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further depreciation, unless their industry be called into full activity, and unless they, and the proprietors of the soil, are encouraged or rather enabled to give employment to the laborers in agriculture, and to purchase articles of manufacture, the country will soon have to lament the consequences; and when it shall be too late, deplore, that a false policy, the want of candor to the people, and the indulgence of those feelings and those prejudices which give them bread at a price in one month of 56s., in another month of 80s., in another month of 128s. a quarter, have involved the country in irremediable distress.

If the proprietors of the soil are to be called on for further taxation, or even to bear their present burthens to their full extent, they must be protected now, as they were formerly protected by our ancestors, by the reduction of the rate of legal interest of money; and by such a duty on corn sold in the British market, as shall place it beyond the power of foreigners or British merchants to sell corn in the British markets at those prices below the expense of English cultivation, which exclude the British husbandmen from the market, or involve them in ruin, if their necessities compel, as they have lately compelled them, to run the race of depreciation in that market, and even by fears and anticipations of the future, from the experience of the past, to cause an annihilation of a large part of the real value of a fair rental.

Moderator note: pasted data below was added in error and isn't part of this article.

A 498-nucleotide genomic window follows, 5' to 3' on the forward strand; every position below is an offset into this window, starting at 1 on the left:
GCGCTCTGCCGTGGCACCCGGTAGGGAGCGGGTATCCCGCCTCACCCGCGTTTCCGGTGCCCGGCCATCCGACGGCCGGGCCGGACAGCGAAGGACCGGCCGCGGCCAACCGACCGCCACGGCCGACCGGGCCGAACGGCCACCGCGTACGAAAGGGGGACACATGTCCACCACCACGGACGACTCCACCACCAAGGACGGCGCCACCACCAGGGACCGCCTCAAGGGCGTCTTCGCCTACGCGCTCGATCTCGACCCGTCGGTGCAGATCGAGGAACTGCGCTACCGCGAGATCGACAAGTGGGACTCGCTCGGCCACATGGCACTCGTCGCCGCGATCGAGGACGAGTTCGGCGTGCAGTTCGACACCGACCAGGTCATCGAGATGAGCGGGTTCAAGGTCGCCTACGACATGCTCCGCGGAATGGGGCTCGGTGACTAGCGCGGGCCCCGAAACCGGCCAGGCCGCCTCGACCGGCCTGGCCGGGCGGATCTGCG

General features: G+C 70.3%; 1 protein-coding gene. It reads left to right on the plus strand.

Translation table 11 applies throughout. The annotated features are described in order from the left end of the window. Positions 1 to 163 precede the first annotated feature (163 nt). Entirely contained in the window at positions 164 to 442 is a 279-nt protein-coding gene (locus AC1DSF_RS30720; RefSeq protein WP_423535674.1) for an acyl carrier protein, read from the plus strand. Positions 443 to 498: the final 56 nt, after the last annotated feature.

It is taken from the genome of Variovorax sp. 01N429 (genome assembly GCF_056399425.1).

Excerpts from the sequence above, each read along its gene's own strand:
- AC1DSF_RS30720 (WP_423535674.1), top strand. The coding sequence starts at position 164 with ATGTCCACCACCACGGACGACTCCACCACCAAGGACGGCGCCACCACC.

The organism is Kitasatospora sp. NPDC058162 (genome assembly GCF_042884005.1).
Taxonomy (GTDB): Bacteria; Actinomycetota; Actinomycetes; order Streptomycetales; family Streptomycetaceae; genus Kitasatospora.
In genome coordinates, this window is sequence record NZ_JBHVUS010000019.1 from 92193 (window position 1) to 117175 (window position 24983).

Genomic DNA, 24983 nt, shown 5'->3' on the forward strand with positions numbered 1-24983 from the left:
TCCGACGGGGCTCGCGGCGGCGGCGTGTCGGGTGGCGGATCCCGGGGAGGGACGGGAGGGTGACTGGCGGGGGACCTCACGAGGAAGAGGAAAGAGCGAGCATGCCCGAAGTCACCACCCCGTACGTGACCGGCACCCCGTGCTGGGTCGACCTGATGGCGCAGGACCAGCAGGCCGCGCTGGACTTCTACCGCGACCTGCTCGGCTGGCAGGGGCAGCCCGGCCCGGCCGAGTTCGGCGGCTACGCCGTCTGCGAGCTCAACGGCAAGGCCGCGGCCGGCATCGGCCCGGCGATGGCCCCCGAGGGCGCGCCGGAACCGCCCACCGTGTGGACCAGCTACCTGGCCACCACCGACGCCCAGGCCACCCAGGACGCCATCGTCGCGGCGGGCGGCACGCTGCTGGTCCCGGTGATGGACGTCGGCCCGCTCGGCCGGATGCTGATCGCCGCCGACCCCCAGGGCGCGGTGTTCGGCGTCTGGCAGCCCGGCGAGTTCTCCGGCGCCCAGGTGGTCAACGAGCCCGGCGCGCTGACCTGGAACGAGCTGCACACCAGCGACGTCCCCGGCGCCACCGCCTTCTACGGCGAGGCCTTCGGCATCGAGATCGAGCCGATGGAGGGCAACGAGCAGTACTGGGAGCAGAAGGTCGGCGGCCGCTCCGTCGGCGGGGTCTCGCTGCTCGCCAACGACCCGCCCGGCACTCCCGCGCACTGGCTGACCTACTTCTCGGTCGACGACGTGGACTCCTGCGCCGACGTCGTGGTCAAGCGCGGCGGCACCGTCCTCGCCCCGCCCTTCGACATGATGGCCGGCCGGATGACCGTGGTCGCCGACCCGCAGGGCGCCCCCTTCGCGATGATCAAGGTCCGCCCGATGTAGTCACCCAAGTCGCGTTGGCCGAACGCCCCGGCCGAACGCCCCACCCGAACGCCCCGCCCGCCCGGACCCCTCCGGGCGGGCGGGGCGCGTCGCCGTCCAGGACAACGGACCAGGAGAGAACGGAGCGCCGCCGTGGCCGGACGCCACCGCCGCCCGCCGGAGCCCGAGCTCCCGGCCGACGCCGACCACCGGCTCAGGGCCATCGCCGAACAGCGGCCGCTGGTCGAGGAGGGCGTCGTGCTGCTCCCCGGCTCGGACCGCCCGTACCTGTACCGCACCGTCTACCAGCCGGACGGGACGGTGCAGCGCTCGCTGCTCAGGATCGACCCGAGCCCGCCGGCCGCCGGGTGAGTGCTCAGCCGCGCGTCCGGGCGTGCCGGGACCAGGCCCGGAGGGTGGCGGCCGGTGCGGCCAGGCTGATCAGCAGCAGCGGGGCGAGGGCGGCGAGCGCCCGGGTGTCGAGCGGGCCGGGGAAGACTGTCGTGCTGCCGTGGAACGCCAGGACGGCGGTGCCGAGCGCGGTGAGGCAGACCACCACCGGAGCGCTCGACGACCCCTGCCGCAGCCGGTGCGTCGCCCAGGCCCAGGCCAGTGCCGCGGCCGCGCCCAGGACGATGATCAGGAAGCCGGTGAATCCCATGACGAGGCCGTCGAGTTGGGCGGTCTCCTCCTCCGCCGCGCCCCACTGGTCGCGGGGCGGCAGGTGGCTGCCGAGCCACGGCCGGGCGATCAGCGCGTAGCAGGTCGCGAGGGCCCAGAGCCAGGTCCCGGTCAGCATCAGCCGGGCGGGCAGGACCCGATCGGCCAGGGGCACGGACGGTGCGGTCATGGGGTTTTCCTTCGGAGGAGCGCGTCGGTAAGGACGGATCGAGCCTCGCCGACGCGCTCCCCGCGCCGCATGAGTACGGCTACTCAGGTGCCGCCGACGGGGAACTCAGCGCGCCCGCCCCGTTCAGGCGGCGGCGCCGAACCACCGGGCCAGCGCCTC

Lastly; in future, taxation should be direct on land only, and the protecting duty should be on corn imported and sold in this country, so as to raise the price of corn at the rate of three pence a bushel for every shilling of rent withdrawn by the tax. By this arrangement the people would be taught and would feel the real effect of taxation. The threepence a bushel, or two shillings a quarter, would, it is believed, be the just protecting duty against the operation of the tax, and the cheapest mode of distributing the tax among the people. It would also enable the country more clearly to watch the effect of taxation. No minister, however, will be found of sufficient firmness to give to the people so clear an insight into the interest they have in opposing the progress and consequences of taxation.